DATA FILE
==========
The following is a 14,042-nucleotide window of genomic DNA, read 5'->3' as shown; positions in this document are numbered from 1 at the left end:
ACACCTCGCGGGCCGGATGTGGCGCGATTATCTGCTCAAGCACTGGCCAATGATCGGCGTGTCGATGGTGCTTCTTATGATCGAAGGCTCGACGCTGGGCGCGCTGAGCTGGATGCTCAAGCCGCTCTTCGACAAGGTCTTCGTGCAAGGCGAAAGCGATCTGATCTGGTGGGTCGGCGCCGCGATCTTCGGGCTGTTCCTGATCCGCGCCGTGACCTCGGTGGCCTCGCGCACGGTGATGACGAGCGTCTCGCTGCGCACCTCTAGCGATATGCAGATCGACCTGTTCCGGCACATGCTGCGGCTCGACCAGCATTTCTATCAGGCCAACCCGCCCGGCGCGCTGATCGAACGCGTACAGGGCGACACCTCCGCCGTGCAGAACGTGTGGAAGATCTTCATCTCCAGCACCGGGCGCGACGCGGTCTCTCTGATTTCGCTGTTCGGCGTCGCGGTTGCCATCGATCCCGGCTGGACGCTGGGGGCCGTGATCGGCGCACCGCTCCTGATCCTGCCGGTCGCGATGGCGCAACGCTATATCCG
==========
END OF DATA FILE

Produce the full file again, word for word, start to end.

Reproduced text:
The following is a 14,042-nucleotide window of genomic DNA, read 5'->3' as shown; positions in this document are numbered from 1 at the left end:
ACACCTCGCGGGCCGGATGTGGCGCGATTATCTGCTCAAGCACTGGCCAATGATCGGCGTGTCGATGGTGCTTCTTATGATCGAAGGCTCGACGCTGGGCGCGCTGAGCTGGATGCTCAAGCCGCTCTTCGACAAGGTCTTCGTGCAAGGCGAAAGCGATCTGATCTGGTGGGTCGGCGCCGCGATCTTCGGGCTGTTCCTGATCCGCGCCGTGACCTCGGTGGCCTCGCGCACGGTGATGACGAGCGTCTCGCTGCGCACCTCTAGCGATATGCAGATCGACCTGTTCCGGCACATGCTGCGGCTCGACCAGCATTTCTATCAGGCCAACCCGCCCGGCGCGCTGATCGAACGCGTACAGGGCGACACCTCCGCCGTGCAGAACGTGTGGAAGATCTTCATCTCCAGCACCGGGCGCGACGCGGTCTCTCTGATTTCGCTGTTCGGCGTCGCGGTTGCCATCGATCCCGGCTGGACGCTGGGGGCCGTGATCGGCGCACCGCTCCTGATCCTGCCGGTCGCGATGGCGCAACGCTATATCCG